Basic switchgear can also be maintained
and repaired without having to rely
on highly-skilled technicians that are
mainly only located in Botswana’s major
commercial centres, thus decreasing the
overall unit costs of the infrastructure.
Tompkins points to a number of steps
taken by the Botswana government
that support the wider introduction of
this approach to water delivery in rural
“The Integrated Water Resources
Management & Water Efficiency Plan,
which identifies water-user associations
and committees as a feasible solution
to the challenges that have hindered
attempts to ensure water-security in these
areas, was developed by the Botswana
Government in 2013. Meanwhile, the
country’s authorities are also in the
process of developing a water-catchment
model in which water-user associations
and committees are an important sub-
component of the management of the
country’s water resources,” she says.
The Botswana Ministry of Land Management, Water and Sanitation Services hosted an
event on 20 March to celebrate the formal handover to the Government of Botswana, of
the Habu Community Water Supply infrastructure.
underwent technical training in the
basic maintenance of the infrastructure
Community members pay for their
consumption by registering with a water
association and then present a stamped
token to the monitors who open the taps
at 09:00 and lock them at 18:00.
A simple water-supply scheme was
developed that can be easily operated
and maintained by trained members of
It consists of five tanks on stands that
supply taps located at a central point
for each of Habu’s five wards, while the
pumps are powered by solar energy with
A manual system is easy to operate
and ensures that community caretakers
are in constant contact with the system,
while their daily walk along the pipe
servitude to the pump switching station
allows them to detect any concerns that
they are able to report timeously to the
Framed copies of the award certificate were presented to Keemisetswe Khootla,
assistant chief and headman of Arbitration in Habu and Dr Obakeng, permanent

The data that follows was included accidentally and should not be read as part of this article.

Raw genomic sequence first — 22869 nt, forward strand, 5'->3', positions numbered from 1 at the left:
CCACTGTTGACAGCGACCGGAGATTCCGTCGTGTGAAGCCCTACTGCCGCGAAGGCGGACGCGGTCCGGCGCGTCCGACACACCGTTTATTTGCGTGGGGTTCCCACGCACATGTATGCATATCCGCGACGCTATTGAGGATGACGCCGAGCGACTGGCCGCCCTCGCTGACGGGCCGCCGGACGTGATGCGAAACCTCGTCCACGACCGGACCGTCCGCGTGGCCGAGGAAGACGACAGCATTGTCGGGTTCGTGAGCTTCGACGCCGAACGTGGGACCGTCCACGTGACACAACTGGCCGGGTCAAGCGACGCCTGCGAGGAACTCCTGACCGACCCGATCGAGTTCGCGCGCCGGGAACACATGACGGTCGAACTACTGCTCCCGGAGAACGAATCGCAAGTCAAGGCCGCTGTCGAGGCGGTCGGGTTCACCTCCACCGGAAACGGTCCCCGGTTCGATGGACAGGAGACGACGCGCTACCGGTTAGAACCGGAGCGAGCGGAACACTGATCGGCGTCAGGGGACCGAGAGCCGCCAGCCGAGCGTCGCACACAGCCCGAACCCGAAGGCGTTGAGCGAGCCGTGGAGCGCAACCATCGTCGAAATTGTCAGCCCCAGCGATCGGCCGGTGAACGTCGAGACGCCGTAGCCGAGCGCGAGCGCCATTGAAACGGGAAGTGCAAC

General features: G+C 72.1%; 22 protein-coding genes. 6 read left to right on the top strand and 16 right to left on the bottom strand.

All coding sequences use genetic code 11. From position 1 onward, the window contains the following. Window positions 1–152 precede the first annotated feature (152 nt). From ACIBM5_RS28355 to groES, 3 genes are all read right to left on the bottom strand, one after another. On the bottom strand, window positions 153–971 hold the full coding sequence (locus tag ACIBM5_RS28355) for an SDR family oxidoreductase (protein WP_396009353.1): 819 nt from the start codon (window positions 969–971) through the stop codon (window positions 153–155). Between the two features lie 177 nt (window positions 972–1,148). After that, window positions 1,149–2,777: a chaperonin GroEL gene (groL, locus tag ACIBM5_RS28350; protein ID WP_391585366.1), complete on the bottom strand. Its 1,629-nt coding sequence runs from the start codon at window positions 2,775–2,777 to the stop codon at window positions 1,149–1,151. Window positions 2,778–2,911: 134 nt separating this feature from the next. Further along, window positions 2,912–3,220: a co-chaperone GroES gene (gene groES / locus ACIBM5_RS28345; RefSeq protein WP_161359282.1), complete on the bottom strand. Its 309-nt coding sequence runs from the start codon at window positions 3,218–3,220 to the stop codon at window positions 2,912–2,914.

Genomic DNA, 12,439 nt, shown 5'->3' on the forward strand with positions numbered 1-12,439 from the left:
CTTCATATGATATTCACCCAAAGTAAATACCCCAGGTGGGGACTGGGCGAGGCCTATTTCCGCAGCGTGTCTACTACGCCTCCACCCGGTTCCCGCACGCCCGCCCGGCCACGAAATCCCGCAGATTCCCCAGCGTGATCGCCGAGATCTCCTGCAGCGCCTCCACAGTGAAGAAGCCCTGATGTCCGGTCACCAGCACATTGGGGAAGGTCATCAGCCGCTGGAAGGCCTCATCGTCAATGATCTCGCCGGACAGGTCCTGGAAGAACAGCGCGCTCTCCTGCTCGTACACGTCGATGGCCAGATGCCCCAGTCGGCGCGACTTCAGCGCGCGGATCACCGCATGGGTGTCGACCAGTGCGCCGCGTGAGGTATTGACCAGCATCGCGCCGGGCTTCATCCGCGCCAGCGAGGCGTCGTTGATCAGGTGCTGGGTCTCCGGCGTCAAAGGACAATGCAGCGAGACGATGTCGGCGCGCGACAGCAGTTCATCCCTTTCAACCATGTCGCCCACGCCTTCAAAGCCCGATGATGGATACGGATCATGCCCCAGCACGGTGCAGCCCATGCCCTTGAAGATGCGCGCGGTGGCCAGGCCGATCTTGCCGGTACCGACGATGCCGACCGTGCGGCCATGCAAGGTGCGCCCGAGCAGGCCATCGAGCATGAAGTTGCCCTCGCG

secretary of the Ministry of Land Management, Water and Sanitation Services.
Water Sewage & Effluent May/June 2019
In addition, the World Bank approved a
USD145.5-million loan to the Botswana
government in 2017 to improve water
availability in drought-vulnerable areas, many
of which are in rural areas of the country.
Notably, part of this loan will be used to fund
the augmentation or rehabilitation of existing
water schemes in select areas of Botswana,
and it is possible that the new model could
be incorporated into this component of the
project that is expected to benefit more than
450 000 people in the country.
The fund will also be used to implement
measures to interlink, protect and secure
surface and groundwater resources. This
is in addition to strengthening institutional
capacity at a ground level to improve the
efficiency of services and sustainability of
the country’s water resources.
Meanwhile, Tompkins is planning to
host a workshop for representatives of
the WUC and the Department of Water
and Sanitation, the latter is the owner of
the Habu scheme to fine-tune the service
Important experiences could also be
drawn from the successful community-
based water-supply schemes in the
neighbouring Kavango and Zambezi
regions in Namibia, where community
managed water supply is a national policy.
The Namibian model initially helped
influence and shape the Habu project
model, which was adapted for the
Botswana context by JG Afrika. Tompkins
also sees immense potential to incorporate
technologies that have been used
successfully in other African countries and
elsewhere in the world into the programme
to bolster monitoring and evaluation of
these water-supply projects.
Community management of the scheme
can significantly improve monitoring
and evaluation, which will help identify
weaknesses timeously, improve repair
turnaround times and identify best-practices
that could be implemented in other areas.
At the event, Jonker again expressed
his unwavering commitment to this water
scheme as one of Franklin Wells for the
World Foundation’s showcase projects.
He also lauded JG Afrika for its stellar
performance in Habu and congratulated
the firm for the award it received for
outstanding engineering in a community-
based project at the South African
Institution of Civil Engineering annual
awards in 2018.
Framed copies of the award certificate
were presented to Keemisetswe Khootla,
assistant chief and headman of Arbitration
in Habu and to Dr Obakeng, because it was
very much a team effort, which harmonised
social, political and technical aspects, to
bring home this milestone project.